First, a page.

ReachPathways developed by the team of Babylakshmi M., Harsha Gowda and Joji Kurian at the Institute of Bioinformatics (IOB), Bangalore (http://www.ibioinformatics.org/) won the second prize in the competition Code for Science India (CFS) conducted by Elsevier. ReachPathways is a free application that can be downloaded from Science Direct (http://www.applications.sciverse.com/action/gallery).
The application allows one to uncover all the pathways a protein/gene might function in. Numerous papers are published in signaling on a regular basis and most proteins are involved in multiple pathways. But sometimes, proteins involved in say pathway A might be involved in say Pathway B only under certain conditions. It is hard to obtain such information via traditional Pubmed searches due to its unstructured format. The team of Babylakshmi M, Harsha Gowda and Joji Kurian Thomas felt that the Elsevier’s code for science competition provided the best platform to create an application that will structure and make sense of the plethora of information available for multiple genes and proteins.
ReachPathways, scans through research articles and identifies the names of proteins within the paper. It then extracts information from 5 different pathway resources – NetPath, Reactome, Wikipathways, STKE and NCI-PID. The pathways that your favourite gene/protein functions in, is then reported in a tabular format. So instead of having to go through each of the resources available, a concise, summary of all the functionalities of the gene is provided enabling the researcher now to choose a process to concentrate on further.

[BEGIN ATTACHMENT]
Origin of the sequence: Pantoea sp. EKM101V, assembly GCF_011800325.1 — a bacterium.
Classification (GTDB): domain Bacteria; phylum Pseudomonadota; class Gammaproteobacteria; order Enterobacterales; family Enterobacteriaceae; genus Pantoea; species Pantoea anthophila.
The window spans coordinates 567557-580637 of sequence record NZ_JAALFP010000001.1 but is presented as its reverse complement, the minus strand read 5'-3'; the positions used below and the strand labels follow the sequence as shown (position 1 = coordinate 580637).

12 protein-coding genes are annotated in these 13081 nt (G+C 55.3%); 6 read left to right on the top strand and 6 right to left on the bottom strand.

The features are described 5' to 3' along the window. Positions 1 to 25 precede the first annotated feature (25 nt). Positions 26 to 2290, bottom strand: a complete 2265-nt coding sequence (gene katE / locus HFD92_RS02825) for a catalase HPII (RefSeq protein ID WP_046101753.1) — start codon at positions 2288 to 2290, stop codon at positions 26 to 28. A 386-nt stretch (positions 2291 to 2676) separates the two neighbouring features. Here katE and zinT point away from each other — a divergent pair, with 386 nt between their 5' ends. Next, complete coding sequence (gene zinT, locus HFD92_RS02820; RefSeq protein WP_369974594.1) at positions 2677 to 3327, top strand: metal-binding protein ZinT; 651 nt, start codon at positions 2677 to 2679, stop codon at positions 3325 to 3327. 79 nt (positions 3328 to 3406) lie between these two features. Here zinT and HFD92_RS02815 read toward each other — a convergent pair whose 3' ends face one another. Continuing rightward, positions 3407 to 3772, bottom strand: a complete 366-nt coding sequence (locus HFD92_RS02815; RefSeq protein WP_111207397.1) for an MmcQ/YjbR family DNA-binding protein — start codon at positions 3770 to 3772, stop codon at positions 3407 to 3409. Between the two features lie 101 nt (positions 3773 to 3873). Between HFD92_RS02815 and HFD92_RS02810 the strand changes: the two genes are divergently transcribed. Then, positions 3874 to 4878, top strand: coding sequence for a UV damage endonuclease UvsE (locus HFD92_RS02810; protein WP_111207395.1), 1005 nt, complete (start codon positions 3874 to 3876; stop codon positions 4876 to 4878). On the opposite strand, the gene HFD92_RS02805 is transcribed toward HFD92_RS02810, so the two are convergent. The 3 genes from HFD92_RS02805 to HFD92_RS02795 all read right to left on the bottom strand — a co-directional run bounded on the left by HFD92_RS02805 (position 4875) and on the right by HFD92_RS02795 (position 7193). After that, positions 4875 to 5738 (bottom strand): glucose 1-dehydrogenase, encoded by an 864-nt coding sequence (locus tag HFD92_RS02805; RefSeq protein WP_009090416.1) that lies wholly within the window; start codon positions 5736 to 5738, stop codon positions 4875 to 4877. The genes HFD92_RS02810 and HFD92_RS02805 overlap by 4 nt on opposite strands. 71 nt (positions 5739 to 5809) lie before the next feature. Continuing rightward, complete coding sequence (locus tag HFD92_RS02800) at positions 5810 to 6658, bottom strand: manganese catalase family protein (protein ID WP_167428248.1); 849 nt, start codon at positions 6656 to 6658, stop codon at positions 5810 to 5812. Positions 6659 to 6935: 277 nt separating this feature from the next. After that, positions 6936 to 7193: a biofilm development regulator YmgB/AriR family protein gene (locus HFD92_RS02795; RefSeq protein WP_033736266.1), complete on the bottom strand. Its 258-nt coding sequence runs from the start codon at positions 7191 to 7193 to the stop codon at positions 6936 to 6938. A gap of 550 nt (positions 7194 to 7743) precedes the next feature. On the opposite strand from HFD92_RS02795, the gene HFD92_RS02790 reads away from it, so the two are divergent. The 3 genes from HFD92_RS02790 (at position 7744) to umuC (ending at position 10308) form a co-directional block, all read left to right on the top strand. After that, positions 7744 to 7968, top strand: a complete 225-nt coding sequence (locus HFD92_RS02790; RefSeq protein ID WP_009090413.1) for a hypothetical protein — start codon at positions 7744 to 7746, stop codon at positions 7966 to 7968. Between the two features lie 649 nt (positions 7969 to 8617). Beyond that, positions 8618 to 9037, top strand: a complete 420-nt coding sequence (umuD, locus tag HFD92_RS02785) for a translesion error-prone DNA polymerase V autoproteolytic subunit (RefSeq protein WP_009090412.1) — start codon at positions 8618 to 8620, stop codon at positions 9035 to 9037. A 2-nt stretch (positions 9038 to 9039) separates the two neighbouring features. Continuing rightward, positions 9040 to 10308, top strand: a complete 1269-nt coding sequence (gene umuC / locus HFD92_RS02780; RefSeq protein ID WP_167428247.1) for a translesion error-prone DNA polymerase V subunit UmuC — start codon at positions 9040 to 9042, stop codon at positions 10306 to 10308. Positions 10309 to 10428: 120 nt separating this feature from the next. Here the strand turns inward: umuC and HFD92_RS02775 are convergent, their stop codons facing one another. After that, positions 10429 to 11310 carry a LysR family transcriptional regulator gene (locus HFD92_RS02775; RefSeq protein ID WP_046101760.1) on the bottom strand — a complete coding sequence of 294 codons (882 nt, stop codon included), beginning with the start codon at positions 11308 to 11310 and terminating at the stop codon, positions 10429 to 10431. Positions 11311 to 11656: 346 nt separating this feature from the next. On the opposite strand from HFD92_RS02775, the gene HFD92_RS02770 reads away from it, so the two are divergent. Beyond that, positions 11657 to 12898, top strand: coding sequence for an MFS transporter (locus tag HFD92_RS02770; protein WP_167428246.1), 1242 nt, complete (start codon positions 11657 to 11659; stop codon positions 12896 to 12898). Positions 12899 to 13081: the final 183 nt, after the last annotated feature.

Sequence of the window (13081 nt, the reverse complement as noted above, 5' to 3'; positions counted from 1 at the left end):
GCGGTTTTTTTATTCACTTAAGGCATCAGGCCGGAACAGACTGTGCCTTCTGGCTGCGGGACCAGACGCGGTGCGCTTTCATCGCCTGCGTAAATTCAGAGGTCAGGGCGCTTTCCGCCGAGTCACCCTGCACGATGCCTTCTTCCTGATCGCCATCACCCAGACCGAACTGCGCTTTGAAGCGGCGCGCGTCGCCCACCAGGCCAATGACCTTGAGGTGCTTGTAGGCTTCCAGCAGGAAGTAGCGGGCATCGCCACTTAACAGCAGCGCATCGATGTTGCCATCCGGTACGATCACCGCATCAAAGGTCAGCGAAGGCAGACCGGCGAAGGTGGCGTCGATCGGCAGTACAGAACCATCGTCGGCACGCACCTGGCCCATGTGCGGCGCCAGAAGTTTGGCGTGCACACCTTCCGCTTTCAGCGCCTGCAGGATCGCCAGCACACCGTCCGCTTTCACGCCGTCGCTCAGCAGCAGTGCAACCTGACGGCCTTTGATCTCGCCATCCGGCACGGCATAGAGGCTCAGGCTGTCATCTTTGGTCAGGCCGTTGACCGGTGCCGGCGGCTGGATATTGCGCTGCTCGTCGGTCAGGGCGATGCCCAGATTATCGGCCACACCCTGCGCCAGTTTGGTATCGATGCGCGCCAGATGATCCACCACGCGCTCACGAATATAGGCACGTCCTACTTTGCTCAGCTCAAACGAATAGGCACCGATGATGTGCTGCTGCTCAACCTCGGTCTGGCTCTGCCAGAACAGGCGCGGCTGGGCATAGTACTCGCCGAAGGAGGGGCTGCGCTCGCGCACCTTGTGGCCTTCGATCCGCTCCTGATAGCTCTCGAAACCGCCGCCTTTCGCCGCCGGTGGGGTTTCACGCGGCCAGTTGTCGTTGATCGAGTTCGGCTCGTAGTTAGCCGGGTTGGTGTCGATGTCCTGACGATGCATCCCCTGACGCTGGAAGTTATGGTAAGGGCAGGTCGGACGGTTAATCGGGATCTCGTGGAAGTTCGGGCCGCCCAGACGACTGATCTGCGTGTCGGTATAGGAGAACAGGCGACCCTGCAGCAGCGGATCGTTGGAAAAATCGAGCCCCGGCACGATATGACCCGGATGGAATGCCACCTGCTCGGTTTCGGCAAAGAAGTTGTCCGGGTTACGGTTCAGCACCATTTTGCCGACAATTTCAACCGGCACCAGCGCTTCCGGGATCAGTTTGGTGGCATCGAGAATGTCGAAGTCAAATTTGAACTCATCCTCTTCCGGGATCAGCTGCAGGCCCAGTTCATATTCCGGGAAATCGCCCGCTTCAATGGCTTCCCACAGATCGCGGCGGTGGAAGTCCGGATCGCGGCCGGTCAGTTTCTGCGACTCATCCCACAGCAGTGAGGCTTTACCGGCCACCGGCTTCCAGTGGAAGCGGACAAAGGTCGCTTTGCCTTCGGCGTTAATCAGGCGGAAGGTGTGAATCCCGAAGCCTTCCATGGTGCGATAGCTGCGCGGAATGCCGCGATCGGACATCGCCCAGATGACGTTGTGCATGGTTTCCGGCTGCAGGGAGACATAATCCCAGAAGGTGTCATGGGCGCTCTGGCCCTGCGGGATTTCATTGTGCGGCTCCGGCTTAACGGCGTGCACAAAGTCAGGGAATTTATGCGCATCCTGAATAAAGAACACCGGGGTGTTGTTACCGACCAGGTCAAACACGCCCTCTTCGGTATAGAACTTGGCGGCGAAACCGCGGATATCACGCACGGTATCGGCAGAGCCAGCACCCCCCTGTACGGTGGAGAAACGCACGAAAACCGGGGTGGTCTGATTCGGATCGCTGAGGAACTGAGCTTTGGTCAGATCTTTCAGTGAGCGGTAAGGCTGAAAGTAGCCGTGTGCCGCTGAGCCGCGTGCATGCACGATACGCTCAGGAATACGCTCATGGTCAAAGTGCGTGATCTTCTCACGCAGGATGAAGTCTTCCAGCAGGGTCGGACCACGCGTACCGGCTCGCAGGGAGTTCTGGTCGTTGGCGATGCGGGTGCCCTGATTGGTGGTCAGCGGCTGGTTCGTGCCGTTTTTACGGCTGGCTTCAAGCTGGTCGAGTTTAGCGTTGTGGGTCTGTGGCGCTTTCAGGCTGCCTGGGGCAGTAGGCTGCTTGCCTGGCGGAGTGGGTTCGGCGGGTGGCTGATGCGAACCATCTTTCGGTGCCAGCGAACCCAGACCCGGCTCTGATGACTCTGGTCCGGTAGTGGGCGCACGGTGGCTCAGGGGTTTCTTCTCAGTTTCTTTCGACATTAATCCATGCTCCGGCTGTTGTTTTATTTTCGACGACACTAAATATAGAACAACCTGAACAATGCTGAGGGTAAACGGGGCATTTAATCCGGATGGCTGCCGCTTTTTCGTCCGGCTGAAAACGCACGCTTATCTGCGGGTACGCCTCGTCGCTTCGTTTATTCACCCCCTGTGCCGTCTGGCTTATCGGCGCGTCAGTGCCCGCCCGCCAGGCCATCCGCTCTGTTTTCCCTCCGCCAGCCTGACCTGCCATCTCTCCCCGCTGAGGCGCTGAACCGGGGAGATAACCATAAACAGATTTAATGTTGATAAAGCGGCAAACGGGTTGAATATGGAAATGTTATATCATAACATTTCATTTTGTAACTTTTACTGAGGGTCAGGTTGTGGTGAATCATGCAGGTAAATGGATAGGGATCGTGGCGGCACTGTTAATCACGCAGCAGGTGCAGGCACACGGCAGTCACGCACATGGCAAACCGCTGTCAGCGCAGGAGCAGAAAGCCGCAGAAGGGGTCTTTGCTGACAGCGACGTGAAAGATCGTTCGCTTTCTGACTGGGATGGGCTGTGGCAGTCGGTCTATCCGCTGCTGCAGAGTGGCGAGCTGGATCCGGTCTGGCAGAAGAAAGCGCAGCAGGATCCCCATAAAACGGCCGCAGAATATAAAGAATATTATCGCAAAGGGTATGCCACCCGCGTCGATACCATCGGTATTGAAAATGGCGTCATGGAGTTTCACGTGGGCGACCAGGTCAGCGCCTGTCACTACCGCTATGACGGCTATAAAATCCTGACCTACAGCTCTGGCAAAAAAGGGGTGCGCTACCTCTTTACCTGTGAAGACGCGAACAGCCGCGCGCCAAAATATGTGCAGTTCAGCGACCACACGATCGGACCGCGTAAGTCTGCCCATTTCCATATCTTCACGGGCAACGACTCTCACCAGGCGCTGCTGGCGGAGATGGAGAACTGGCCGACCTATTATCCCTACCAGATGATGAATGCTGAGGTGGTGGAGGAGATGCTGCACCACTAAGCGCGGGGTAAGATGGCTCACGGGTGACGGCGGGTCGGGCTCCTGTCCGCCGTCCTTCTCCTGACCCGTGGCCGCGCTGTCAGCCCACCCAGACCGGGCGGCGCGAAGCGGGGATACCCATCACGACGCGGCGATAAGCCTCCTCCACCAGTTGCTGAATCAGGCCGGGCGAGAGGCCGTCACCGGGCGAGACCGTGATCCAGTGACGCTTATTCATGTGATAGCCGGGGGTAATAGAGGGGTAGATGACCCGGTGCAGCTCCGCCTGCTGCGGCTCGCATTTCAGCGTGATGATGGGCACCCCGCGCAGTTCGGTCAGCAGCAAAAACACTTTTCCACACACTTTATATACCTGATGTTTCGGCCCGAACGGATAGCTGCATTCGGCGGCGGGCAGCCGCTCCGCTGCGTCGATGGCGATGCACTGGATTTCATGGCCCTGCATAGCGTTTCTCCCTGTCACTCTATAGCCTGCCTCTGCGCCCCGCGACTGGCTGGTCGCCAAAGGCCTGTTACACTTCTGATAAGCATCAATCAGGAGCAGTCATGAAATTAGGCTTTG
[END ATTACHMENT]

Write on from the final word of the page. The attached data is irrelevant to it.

IOB, where this team works, is a 10-year-old private institution that specializes in developing unique bioinformatics solutions. IOB developed the Human Protein Database – a comprehensive reference database widely used by those who work with human proteins (http://www.hprd.org/FAQ). Based on their experience, they set upon an ambitious project of documenting each protein and linking it to the pathway it functions in, this database of pathways was named NetPath and it is one of the sources used by ReachPathways. At present, NetPath concentrates on Ligand Stimulated pathways such as the EGF pathway and has 25-curated signaling pathways (http://www.netpath.org). The second phase is to involve functional pathways, such as glycolysis, fatty acid synthesis and similar ones, within the database.
At present, NetPath as well as ReachPathways only recognize protein names and essentially those that function in higher eukaryotes. The world of science though is not quite limited to these. Maybe, the team will consider in future to include the prokaryotic pathways. It would also be nice if RNA, especially the small-RNAs can be curated in terms of pathways – the world of small RNAs and their diverse functions are just as complex as those of the signaling molecules - a future direction perhaps.
Human Protein Database - http://www.hprd.org/FAQ
ReachPathways - http://www.youtube.com/watch?v=6UBfEq4Y7f8